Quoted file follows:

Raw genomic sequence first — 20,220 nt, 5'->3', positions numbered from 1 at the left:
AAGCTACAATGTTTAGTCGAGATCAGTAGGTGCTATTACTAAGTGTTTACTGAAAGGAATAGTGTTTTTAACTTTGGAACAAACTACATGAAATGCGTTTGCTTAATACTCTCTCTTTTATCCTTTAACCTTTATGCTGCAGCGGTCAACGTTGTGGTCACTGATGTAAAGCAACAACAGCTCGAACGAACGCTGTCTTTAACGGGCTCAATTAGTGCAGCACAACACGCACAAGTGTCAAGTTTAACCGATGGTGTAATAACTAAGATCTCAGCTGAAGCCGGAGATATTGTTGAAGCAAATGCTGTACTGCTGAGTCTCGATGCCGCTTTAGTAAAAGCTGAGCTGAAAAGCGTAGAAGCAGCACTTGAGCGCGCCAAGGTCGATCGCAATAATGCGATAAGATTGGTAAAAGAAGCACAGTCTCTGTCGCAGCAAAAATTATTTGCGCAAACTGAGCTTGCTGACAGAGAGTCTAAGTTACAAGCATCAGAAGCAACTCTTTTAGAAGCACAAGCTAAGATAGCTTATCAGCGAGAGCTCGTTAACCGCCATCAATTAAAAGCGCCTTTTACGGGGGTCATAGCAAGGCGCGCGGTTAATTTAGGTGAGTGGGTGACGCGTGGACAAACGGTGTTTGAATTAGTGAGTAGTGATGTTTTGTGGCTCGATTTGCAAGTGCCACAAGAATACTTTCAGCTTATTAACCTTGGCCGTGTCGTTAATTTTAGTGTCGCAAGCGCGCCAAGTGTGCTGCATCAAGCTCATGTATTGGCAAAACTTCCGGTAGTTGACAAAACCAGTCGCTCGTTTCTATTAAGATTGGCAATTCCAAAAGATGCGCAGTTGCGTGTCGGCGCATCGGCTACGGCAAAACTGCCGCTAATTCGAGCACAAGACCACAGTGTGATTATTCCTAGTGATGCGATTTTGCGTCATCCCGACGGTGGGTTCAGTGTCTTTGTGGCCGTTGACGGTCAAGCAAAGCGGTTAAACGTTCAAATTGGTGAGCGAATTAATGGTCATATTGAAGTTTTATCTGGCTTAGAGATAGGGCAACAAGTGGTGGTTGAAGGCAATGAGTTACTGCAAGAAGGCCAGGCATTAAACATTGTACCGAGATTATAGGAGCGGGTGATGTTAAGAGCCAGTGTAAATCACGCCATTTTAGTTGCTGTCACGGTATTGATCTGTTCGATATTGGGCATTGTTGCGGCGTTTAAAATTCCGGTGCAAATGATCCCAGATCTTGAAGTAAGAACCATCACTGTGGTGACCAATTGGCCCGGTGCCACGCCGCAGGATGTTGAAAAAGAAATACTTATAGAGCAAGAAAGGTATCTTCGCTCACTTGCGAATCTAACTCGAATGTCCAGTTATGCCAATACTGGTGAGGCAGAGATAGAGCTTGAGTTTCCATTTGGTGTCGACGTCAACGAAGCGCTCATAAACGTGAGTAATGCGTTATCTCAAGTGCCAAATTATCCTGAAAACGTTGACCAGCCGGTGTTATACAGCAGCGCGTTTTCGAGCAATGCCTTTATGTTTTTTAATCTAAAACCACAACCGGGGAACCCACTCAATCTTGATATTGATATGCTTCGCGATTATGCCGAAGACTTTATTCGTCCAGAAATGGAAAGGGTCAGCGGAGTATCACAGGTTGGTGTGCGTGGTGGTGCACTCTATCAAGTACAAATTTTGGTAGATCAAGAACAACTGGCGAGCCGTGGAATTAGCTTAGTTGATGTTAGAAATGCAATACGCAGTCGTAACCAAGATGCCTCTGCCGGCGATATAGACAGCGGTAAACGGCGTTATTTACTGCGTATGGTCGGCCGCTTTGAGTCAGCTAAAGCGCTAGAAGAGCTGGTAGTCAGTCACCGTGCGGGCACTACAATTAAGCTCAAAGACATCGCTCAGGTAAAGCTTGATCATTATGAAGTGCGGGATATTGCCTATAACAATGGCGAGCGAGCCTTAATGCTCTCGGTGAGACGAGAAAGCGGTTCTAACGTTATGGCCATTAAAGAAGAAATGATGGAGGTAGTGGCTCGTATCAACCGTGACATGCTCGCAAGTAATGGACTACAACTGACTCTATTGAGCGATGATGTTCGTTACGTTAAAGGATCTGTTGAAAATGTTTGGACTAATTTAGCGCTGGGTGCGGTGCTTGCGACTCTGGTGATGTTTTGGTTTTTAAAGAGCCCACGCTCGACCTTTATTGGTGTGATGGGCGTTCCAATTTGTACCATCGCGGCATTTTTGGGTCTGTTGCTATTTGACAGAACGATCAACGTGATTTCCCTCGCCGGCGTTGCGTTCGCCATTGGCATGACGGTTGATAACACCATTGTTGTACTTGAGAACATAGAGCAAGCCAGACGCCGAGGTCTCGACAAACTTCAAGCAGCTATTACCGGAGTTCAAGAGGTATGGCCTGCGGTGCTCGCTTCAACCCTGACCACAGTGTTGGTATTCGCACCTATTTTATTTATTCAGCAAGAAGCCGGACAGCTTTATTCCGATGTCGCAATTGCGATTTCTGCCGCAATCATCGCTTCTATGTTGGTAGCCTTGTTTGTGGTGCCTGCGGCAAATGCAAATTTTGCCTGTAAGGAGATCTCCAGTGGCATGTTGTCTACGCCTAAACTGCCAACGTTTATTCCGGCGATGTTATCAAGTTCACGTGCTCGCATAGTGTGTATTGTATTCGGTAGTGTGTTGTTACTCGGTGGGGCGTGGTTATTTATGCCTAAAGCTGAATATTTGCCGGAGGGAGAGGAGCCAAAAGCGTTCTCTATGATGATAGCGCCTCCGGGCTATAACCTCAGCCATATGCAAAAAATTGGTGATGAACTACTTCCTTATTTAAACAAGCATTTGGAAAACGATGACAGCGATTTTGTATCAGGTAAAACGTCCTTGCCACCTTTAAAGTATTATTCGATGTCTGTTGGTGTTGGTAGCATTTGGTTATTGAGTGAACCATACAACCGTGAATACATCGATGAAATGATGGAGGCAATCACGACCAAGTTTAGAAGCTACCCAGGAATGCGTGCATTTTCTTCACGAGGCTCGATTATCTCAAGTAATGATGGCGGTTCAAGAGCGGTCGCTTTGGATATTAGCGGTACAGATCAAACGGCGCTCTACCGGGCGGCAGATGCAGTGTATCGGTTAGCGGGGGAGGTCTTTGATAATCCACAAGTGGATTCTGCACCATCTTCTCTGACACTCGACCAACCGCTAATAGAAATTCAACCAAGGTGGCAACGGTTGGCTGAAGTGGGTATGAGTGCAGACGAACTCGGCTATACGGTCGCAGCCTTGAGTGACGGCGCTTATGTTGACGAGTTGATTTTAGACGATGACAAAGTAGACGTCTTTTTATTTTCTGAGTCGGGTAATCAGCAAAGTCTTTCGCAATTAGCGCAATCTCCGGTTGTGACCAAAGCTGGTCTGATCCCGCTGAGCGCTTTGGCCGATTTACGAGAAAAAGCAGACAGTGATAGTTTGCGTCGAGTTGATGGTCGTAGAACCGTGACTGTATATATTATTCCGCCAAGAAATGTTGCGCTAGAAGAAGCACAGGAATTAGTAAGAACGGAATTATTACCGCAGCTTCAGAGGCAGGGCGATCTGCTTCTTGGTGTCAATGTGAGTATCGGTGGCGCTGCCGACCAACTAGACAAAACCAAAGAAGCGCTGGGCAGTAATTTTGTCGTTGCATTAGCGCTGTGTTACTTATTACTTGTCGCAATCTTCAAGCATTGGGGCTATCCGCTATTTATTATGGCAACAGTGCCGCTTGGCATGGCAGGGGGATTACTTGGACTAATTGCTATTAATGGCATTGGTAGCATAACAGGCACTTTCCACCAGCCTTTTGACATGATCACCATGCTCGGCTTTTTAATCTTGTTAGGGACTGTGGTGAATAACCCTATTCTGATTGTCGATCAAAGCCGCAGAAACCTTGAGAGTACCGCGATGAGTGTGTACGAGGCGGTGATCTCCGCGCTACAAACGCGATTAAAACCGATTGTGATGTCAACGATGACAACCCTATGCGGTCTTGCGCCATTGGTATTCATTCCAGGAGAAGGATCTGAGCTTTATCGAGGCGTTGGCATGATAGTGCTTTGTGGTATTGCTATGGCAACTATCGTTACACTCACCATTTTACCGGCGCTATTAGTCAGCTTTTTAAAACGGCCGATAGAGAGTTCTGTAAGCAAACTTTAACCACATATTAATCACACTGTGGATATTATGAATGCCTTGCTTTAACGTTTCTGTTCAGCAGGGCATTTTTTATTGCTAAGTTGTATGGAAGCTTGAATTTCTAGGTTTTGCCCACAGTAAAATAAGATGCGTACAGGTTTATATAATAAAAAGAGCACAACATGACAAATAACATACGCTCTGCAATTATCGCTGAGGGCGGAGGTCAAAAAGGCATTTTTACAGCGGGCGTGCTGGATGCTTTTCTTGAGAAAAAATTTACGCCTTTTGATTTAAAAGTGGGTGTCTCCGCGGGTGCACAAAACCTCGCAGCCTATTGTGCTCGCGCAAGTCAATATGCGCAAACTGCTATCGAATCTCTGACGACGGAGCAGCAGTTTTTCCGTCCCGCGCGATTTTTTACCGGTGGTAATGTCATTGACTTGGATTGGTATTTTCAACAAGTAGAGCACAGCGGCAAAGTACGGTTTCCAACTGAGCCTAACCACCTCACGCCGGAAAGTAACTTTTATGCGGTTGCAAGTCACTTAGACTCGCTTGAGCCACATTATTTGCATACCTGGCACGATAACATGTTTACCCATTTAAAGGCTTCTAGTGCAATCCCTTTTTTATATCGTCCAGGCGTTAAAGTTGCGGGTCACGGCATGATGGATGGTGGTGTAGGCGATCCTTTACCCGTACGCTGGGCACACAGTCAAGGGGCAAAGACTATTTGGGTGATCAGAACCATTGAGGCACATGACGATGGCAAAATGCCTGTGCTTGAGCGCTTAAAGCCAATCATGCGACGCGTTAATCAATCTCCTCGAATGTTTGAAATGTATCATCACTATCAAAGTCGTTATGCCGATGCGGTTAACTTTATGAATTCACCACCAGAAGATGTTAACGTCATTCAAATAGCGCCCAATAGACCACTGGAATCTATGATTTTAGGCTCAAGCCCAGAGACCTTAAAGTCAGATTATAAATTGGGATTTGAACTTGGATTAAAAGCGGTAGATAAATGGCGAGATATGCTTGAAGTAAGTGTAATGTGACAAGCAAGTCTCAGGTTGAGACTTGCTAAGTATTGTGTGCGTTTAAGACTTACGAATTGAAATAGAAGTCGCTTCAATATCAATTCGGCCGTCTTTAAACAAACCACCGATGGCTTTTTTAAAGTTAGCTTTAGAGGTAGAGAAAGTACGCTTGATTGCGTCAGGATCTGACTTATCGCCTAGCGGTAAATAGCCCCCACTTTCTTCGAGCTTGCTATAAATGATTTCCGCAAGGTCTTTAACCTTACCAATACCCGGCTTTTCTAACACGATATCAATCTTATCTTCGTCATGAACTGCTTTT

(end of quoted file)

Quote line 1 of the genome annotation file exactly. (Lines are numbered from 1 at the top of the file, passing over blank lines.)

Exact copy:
Raw genomic sequence first — 20,220 nt, 5'->3', positions numbered from 1 at the left: